A slightly bluish, white star such as Vega, which has a B-V of 0.0, has the same V and B magnitude.
A random star not significantly suffering interstellar extinction is expected to have a B-V of about 0.6, meaning the V magnitude is brighter than B by 0.6m.
The discrepancy between B and V magnitudes depends also on the presence of interstellar extinction, which is generally strongest near the galactic equator due to the flattened system of dark molecular clouds. And NGC 6910 is almost exactly on the glacic equator, and moreover lies in a region of quite notable fairly nearby dark clouds which make up the Great Rift.
As noted, the mean B-V for the cluster is a little larger than 1 magnitude, which for such a young and hence bluish object implies that this color excess is due almost entirely to extinction and reddening. This cluster is comparatively nearby. As we look to ever fainter stars in the field, some will most likely be even more distant non-members, and hence probably even more strongly dimmed by the greater optical depth of interstellar dust. It could be the case that some such distant stars could be suffering a color excess of 2, or 3, or 5 magnitudes, if not more. And so a B magnitude will be fainter than a V magnitude by that amount.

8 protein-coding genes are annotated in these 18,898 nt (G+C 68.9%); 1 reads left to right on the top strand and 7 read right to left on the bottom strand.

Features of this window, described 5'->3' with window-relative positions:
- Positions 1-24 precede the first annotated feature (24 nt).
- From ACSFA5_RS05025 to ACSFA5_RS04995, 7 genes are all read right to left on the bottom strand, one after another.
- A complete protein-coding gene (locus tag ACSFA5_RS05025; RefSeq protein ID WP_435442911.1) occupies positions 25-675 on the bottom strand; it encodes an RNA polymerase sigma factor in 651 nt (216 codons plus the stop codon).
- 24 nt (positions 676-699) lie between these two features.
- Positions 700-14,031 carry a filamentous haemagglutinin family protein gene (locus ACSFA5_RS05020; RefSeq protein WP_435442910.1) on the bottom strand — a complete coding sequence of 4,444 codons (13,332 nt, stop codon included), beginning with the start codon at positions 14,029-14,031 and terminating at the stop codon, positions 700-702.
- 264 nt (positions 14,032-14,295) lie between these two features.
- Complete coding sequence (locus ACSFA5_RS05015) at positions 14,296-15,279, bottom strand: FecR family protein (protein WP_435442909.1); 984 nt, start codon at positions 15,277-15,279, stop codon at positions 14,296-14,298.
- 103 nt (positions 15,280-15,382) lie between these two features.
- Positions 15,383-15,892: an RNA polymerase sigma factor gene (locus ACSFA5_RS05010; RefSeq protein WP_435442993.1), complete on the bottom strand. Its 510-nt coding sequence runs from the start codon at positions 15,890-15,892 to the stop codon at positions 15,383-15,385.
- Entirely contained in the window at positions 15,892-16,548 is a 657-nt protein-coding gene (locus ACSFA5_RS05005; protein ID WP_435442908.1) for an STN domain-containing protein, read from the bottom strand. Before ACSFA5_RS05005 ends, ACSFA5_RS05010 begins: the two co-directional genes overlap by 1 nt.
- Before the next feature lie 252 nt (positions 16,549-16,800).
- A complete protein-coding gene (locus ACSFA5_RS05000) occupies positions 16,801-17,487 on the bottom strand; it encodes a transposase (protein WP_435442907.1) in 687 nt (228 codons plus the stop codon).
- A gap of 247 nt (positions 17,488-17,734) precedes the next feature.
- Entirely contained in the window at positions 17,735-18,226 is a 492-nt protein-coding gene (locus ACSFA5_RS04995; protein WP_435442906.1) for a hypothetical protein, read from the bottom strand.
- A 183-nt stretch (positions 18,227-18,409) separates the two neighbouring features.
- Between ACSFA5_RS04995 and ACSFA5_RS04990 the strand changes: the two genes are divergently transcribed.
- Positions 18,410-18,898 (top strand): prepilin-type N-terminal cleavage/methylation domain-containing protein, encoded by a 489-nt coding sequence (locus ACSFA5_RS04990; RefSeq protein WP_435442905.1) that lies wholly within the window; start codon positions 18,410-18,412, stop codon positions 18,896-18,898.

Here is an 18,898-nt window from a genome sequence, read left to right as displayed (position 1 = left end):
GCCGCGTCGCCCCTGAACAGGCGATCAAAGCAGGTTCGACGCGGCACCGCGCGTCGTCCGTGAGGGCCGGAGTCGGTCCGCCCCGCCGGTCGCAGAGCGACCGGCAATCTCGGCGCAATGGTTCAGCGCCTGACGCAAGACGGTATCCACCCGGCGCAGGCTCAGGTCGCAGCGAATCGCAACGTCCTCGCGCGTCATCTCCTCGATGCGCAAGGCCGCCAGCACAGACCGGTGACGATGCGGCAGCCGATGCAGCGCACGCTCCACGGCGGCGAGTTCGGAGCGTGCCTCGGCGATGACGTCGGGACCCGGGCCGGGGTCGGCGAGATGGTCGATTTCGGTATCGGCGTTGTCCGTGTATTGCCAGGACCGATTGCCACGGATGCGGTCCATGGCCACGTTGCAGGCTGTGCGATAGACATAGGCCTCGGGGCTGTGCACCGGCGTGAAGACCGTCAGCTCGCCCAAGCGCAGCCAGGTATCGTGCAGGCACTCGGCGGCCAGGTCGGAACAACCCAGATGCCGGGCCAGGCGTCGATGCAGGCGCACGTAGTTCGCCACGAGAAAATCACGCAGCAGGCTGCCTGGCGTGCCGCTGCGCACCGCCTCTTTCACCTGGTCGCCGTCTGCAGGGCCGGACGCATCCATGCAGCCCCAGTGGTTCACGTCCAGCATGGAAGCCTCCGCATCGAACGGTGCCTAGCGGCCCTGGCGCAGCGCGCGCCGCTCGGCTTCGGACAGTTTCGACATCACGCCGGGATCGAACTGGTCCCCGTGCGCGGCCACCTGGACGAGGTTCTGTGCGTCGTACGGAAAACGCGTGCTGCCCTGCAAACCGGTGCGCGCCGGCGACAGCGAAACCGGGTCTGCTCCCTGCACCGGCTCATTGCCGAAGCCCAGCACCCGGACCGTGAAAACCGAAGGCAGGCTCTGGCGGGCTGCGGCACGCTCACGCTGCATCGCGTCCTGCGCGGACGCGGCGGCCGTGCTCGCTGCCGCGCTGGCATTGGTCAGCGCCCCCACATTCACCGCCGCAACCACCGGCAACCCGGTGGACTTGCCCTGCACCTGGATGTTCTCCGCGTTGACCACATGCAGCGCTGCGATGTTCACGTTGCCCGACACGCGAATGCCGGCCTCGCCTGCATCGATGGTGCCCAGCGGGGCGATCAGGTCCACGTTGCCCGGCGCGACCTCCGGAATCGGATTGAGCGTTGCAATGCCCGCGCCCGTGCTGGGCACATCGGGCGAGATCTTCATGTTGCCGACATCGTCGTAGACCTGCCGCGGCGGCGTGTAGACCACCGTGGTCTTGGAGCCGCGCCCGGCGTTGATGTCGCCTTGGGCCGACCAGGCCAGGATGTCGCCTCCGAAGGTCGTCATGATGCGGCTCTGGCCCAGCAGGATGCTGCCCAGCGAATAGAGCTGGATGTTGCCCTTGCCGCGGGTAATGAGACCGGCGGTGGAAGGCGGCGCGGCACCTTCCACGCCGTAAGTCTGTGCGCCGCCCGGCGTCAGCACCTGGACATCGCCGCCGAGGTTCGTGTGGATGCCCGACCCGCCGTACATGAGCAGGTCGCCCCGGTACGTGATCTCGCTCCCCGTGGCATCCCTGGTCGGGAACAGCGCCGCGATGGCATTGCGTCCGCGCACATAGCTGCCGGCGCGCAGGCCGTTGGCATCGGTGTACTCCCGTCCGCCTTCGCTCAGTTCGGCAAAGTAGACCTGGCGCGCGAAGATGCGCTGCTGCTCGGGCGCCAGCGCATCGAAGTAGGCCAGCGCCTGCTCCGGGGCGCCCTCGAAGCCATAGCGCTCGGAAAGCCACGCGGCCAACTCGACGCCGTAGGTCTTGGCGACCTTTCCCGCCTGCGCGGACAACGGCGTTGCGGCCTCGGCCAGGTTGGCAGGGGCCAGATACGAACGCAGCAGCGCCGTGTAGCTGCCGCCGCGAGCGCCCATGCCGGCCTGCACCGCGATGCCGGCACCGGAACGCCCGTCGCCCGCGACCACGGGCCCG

Incidentally, a color excess of 1 magnitude is a total visual extinction of about 3.1 magnitudes. In the absence of the intervening dusty clouds, NGC 6910 would otherwise be a bit more than 3 magnitudes brighter.